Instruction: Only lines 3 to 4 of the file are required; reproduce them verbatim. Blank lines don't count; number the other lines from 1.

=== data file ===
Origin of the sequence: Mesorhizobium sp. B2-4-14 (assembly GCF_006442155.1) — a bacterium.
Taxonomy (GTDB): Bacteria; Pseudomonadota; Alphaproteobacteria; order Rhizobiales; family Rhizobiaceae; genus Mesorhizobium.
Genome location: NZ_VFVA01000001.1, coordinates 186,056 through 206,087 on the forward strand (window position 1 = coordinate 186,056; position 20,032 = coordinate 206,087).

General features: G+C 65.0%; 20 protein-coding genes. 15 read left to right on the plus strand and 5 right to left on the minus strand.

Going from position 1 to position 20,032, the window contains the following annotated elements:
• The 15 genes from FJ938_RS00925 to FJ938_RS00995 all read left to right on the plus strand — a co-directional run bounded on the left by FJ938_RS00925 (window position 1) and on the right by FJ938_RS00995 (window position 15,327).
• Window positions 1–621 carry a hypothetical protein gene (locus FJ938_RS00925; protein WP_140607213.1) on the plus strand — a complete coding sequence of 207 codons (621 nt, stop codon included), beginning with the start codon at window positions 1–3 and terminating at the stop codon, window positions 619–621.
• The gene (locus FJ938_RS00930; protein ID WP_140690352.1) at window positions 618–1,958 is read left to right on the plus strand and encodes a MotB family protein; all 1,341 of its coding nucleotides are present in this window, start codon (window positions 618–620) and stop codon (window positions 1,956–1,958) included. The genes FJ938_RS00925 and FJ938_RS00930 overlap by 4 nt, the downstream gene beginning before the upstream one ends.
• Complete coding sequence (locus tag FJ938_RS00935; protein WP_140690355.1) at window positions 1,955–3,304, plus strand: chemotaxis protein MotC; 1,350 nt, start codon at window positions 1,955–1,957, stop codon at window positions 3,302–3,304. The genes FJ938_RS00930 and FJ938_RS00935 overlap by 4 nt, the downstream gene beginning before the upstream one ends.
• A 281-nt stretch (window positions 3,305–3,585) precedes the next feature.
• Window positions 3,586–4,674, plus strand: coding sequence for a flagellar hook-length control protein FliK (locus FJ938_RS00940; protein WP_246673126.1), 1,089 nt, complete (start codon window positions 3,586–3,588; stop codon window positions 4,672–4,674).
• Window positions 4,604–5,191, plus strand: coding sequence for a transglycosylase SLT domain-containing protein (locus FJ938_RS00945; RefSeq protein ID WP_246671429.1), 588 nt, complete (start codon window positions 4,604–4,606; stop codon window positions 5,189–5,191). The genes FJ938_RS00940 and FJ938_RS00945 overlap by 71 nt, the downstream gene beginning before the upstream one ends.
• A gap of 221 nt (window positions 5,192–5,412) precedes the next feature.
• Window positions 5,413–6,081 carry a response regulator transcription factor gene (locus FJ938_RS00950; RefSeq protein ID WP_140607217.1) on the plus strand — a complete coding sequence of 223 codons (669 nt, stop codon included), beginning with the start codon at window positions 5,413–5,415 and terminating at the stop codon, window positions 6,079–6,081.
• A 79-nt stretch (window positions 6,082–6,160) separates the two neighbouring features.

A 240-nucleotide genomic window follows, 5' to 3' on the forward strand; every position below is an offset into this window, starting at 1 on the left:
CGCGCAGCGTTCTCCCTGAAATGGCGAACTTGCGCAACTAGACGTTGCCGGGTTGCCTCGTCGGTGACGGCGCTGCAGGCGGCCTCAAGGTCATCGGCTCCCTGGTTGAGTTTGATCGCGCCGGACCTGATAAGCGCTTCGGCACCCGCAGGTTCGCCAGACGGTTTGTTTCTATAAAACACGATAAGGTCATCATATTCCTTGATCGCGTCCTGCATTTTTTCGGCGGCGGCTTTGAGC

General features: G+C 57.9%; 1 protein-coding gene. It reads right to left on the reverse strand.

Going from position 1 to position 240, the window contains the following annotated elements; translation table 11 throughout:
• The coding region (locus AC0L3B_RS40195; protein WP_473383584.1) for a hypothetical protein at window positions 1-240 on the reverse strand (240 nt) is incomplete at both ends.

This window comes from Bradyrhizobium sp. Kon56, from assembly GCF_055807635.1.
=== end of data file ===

Genome location: NZ_VFVA01000001.1, coordinates 186,056 through 206,087 on the forward strand (window position 1 = coordinate 186,056; position 20,032 = coordinate 206,087).

General features: G+C 65.0%; 20 protein-coding genes. 15 read left to right on the plus strand and 5 right to left on the minus strand.